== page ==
Last March I interviewed internationally recognized energy expert David Hughes at his home on Cortes Island. Publication of this story was delayed, in part, because of a six minute segment in which he discussed some of the issues raised in his newly published report Will the Trans Mountain Pipeline and Tidewater Access Boost Prices and Save Canada’s Oil Industry?However we touched upon a wide range of subjects, including Tight Oil, Canada’s Pipeline Capacity & the Trans Mountain Pipeline’s feasibility.
Though still nominally premier, Christy Clark knows her government’s days are numbered. If she doesn’t resign, the BC Liberals will be toppled by a non confidence motion when the provincial legislature reassembles in June. Clark intends to continue as Leader of the Opposition. So what does the NDP-Green agreement mean for British Columbians? Continue reading What Does The NDP-Green Agreement Mean?→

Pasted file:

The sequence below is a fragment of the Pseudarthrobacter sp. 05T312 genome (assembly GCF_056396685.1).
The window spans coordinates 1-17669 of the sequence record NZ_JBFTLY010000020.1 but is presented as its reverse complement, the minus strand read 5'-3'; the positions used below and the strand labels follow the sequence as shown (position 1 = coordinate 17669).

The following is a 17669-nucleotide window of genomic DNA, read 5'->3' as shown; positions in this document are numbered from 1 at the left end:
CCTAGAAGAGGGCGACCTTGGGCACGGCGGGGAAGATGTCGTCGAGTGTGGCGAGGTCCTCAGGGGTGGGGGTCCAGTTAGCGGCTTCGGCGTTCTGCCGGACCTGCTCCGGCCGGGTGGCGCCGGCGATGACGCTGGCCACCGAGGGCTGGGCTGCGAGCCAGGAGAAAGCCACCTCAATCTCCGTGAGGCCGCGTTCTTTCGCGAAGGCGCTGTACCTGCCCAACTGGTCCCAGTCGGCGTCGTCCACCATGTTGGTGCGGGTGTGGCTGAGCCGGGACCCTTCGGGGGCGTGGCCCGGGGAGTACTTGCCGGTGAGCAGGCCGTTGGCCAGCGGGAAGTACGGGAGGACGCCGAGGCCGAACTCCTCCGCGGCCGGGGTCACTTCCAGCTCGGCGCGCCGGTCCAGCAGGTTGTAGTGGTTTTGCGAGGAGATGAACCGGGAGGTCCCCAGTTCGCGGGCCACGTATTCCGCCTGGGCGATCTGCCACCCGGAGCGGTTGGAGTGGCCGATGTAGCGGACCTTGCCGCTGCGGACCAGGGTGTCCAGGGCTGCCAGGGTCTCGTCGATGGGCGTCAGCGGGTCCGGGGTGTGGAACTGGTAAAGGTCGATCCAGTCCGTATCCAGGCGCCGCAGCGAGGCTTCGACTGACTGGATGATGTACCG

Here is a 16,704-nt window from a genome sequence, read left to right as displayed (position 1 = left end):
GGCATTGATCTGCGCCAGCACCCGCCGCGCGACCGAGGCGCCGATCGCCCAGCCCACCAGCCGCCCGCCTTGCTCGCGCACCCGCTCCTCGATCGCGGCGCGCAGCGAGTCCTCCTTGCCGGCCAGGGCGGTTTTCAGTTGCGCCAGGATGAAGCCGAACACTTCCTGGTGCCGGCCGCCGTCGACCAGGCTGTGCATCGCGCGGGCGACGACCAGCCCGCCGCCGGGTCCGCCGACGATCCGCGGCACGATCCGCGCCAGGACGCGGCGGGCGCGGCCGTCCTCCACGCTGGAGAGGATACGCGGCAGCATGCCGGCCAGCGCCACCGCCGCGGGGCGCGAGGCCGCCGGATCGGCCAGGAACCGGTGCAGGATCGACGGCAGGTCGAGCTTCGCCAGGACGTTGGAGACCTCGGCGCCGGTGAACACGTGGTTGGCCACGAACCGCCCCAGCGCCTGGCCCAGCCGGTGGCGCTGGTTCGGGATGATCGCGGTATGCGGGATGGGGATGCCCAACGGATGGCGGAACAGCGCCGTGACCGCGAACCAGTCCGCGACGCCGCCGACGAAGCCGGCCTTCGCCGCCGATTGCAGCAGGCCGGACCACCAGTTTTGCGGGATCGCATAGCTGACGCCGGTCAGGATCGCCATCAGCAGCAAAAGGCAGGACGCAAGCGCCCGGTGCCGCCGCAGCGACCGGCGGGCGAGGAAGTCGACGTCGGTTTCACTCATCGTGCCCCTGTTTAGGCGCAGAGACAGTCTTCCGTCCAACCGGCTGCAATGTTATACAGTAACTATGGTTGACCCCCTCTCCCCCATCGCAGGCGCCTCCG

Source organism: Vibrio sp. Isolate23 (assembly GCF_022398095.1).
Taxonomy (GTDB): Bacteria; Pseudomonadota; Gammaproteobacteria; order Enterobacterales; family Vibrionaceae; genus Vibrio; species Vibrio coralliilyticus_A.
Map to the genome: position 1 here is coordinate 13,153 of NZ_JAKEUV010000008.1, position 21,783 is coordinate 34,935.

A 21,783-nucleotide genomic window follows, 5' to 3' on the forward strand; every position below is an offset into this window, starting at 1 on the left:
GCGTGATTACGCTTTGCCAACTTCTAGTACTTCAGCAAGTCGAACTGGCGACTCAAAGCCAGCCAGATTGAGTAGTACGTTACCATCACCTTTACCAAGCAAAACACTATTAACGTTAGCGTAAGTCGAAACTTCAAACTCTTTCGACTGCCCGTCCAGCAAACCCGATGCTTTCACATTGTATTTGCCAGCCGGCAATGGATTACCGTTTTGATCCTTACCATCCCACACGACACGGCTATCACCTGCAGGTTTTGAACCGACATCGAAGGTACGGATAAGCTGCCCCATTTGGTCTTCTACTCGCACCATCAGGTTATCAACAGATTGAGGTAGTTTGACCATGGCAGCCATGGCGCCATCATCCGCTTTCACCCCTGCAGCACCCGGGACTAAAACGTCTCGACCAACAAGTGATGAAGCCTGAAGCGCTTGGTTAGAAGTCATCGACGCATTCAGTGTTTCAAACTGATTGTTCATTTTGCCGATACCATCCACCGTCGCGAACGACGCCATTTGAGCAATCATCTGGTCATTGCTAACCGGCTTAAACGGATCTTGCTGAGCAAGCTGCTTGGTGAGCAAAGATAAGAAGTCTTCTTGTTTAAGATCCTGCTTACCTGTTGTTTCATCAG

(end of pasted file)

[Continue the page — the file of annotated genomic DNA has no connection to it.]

Some believe the pan-Canadian climate plan is an important milestone on the pathway to mid-century decarbonization. The Federal government and provinces have agreed to “adopt strengthened building codes, to implement an effective clean fuels standard, and to increase the carbon price after 2022.” However Saskatchewan did not sign the agreement and Premiers like Christy Clark and Rachel Notley only did so because they were given “flexibility” to expand their province’s fossil fuel infrastructure. Future generations may look back upon the Trudeau era as the peak of LNG and oil sands development. Canada needs climate Churchills, not Chamberlains.